Tuojiang), Wuerhosaurus (from Wuerho)) and a final taxon, Dravidosaurus (from Dravidandu (the southern part of India)), the last-known stegosaur (early Late Cretaceous). None of these animals ever saw the debacle, whatever it was, that befell the dinosaurs at the very end of the Mesozoic.

Stegosaur lives It's obvious that there is nothing like a stegosaur alive today, but their and lifestyles occurrence in the fossil record and their individual skeletons give us a few clues about their "wildlife biology."

Stance and gait The general body plan of any of the stegosaur taxa gives the impression that these animals were more inclined toward the plodding than the sprinting end of the getting-around spectrum (Figures 6.1,6.2, and 6.4). In all but Huayangosaurus, the forelimbs were short and stocky and the hindlimbs, elongate as they were, had very short lower limb segments (the tibia, fibula, and foot) compared with the length of the femur. All of these features conspire to suggest that these animals were not built for great speed. Instead, they give a sense of great stability and strength, almost as elephants do today.

As we have already noted, stegosaurids have much longer hindlimbs than they do forelimbs. Indeed, this disparity in limb length is a shared, derived feature of that group of stegosaurs that excludes the more basal Huayangosaurus. Not surprisingly, it has some important biomechanical consequences for stegosaur locomotion, which have been studied by R. A. Thulborn of the University of Queensland. As pointed out by Thulborn, the maximal stride for the short forelimbs is limited to the arc available from all the (short) limb elements. In the same way, the long hindlimbs ensure that hindlimb stride was also proportionately long. As a consequence, stegosaurs had a problem: at the same cadence (the rate of feet hitting the ground), the hindlimbs would have been able to outrun the forelimbs. At high speeds, therefore, the rear end of the animal would have overtaken its head: not a likely scenario.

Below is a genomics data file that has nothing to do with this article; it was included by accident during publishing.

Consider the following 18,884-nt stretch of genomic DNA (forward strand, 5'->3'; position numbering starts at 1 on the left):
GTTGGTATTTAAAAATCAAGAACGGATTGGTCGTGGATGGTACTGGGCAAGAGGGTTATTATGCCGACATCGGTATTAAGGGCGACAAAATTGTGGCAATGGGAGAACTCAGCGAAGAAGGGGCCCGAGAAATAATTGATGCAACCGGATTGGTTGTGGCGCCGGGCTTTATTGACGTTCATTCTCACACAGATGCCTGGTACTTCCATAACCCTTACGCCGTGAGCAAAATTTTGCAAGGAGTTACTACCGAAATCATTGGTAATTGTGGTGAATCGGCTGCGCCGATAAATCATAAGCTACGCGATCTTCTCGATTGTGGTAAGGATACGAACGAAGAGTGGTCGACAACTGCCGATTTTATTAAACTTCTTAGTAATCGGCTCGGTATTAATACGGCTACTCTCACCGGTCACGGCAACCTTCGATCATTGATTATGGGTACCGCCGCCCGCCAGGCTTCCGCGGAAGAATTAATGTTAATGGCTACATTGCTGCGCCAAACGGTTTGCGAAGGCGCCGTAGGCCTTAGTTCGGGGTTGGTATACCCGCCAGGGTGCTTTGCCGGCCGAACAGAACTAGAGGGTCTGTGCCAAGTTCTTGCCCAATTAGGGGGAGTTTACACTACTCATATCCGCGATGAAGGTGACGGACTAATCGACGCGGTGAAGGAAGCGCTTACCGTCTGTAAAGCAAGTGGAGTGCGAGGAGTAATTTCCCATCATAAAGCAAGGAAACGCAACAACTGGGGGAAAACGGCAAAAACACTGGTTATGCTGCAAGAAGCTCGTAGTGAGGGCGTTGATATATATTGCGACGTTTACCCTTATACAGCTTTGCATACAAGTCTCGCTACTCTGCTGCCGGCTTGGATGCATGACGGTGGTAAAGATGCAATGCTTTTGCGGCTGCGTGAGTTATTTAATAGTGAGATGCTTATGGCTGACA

Thulborn observed that the problem could be avoided in two ways: (1) running stegosaurs could have drawn up the forelimbs up from the ground (i.e., temporarily been bipedal while running) or (2) stegosaur locomotion may have been limited to a slow walking gait. The shear bulk of a stegosaur makes the first option unlikely (although see below for discussion of bipedal stegosaurs in a feeding context) and the second option far more tenable. So far, we have only anatomical observations by which to judge walking or running speeds in these animals; no footprints or trackways are yet known. Nevertheless, it appears likely that the pace of stegosaur life was leisurely, on the order of 6-7 km/h maximal speed. Among contemporaries, stegosaurs may have been slower than the multitonne sauropods or such large ornithopods as Camptosaurus. More critical to health and longevity, stegosaur running speeds were much less than those of both the small and large theropods that must have hunted - and devoured - them. Indeed, small theropods such as Ornitholestes could have run circles around stegosaurs (what Ornitholestes would have done when the stegosaur was caught is quite another matter; see Chapter 12).

Stegosaur lives and lifestyles j III

Stegosaur lives and lifestyles j III